Sick and tired of the chat “feature”, I phoned them instead. I got through to a very helpful lady (whom we shall call Jane), who talked me through the process of setting up an account and extracted the machine I wanted from my cart (since one of the coupons would expire the following day). She mentioned a 60-day business credit arrangement. Since the church is tax-exempt, and e-mailed me some paperwork that I would need to remove the tax from this purchase.

9/24: I completed the form, got the Pastor’s signature on it and faxed it to Dell. Called Jane and left a message on her voicemail. No reply.

9/25: I left Jane another voicemail. Still no reply. Late in the day, I got a call from another Dell person (whom we shall call Carol), who told me that I needed to put the Purchase Order number on the form and re-send it to her, which I did (this time by e-mail). She confirmed receipt immediately.

9/26: Carol confirmed that the tax had been removed from the order. She then asked Jane to move the order along.

9/30: E-mailed Carol to find out what was going on. She says they are waiting for payment by check! Hun?? When I mentioned Jane’s original offer of a Credit arrangement Carol said that she could not handle that, I would have to take it up with Jane. Called Jane and left a voicemail.

10/1: Called Dell Customer Service to arrange Payment. I was finally put through to Jane, who was “Just about to call me”. No payment is necessary at this time. The order is going ahead… finally.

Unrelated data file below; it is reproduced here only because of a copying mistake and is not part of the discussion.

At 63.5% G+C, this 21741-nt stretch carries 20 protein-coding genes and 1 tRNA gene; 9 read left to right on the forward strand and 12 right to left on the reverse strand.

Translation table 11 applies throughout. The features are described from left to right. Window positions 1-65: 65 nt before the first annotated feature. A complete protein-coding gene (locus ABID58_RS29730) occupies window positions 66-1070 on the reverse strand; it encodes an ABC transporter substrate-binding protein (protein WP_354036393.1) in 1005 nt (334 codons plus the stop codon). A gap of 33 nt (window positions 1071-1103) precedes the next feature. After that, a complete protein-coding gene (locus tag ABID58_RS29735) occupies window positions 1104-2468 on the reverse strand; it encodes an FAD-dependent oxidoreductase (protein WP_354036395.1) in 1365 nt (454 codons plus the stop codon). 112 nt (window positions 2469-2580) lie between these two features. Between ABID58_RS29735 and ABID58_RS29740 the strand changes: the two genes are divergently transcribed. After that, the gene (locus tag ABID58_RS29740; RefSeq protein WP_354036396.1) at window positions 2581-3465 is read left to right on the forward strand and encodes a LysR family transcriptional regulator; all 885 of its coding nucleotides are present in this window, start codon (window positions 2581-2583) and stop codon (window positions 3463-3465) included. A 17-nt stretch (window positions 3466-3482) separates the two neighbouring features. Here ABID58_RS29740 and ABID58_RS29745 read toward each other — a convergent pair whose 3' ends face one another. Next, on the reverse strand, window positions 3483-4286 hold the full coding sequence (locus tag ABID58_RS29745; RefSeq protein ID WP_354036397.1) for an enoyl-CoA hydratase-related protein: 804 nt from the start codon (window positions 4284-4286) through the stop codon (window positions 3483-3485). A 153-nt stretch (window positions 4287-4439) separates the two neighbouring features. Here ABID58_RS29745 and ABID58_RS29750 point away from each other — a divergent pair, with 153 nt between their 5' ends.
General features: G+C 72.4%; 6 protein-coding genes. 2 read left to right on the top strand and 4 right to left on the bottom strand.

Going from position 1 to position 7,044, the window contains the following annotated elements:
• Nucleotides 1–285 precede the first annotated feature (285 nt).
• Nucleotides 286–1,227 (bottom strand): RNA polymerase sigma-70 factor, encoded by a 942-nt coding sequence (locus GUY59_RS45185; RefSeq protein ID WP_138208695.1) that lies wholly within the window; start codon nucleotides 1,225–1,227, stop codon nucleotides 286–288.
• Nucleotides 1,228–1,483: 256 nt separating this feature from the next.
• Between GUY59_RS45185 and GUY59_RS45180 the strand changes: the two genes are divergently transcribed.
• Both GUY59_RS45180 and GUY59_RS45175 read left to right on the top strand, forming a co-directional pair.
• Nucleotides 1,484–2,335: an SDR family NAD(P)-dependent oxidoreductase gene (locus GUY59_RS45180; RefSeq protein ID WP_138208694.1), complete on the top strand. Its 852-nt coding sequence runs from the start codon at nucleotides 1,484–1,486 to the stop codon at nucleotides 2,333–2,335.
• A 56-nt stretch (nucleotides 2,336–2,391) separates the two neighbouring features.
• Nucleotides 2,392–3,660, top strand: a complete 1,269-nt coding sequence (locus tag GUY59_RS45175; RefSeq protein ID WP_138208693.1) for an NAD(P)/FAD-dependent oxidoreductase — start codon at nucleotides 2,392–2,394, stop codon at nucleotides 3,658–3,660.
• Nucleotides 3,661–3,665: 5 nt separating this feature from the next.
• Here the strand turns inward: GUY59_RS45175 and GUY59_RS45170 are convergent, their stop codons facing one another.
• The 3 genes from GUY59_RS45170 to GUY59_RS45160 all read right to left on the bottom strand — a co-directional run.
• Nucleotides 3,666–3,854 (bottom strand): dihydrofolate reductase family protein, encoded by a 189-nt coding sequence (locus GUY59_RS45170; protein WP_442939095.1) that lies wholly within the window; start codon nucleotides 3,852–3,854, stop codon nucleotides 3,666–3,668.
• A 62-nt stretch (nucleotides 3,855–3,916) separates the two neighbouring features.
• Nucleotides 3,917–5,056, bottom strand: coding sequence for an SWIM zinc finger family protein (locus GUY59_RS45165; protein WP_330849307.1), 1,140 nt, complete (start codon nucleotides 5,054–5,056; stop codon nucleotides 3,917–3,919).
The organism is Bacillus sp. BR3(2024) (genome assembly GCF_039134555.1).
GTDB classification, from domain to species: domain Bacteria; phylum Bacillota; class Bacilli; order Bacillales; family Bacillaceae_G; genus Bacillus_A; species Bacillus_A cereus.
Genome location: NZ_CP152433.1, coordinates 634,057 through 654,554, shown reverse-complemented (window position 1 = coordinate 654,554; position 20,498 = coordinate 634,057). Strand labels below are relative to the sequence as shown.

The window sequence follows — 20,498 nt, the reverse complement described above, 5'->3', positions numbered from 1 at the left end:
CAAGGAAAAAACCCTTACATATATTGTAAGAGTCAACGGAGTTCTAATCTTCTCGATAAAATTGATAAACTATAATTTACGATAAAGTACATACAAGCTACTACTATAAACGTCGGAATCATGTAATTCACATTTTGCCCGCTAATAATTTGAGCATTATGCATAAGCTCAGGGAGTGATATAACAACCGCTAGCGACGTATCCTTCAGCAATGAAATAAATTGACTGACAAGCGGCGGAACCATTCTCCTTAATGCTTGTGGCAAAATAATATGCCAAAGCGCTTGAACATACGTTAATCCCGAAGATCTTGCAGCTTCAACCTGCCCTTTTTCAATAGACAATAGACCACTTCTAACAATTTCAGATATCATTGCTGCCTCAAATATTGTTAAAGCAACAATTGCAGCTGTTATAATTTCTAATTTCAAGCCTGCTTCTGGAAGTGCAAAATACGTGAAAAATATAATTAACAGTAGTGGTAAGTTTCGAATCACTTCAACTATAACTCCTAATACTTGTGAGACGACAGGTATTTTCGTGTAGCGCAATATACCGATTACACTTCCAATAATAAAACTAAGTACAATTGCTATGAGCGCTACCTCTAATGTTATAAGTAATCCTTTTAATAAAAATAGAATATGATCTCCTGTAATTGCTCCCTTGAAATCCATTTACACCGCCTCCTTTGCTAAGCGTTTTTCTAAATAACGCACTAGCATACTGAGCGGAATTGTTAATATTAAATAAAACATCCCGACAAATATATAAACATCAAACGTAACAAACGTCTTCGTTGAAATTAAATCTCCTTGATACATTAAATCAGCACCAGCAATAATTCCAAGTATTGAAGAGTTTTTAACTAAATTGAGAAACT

10/8: I checked with Dell’s website, and was mildly surprised to find that the original order was listed as “changed”, and a new order had been placed. This was identical in all but one respect: The sales tax has been added back. That’s right, after jumping through hoops to have it removed, it’s baaaaaack…

I called Dell Customer Service. This turned out to be a mistake; the rep kept saying “the order was changed“, to which I replied “not by me“; lather, rinse and repeat. It was like talking to a wall. Or an idiot in a cube.

I called the Pastor, who said to pay the amount agreed, without the tax, and let them fix their mistake. What a good idea…

10/12: I received an e-mail saying that the item had been shipped – YAY!!!

10/14: The computer was finally delivered. Oooo…. shiny!

Verdict: I am happy with the machine, but not the ordering process.

  • I am very impressed with DHL’s “3-5 day delivery”, which actually delivered in two days (in spite of being misdirected to Wilmington, Ohio).
  • I am also pleased with the fact that Dell have provide reinstallation media and driver CDs as well as a backup partition. Too many laptop manufacturers do not provide reinstallation media, which is a bad thing.
  • Dell’s business is divided up into home, business and corporate/Government divisions. This is entirely arbitrary, and makes things annoying and complicated enough, but when you have a purchase that falls between the cracks (Is a home business a home or business sale? What about a Church? Just getting the answers to these questions can be unnecessarily time-consuming.
  • It should be possible for one of the world’s largest computer manufacturers to build and ship a single laptop computer in less than three weeks, particularly since the only customization done was to add extra memory – something that a semi-competent tech can do in about ten minutes.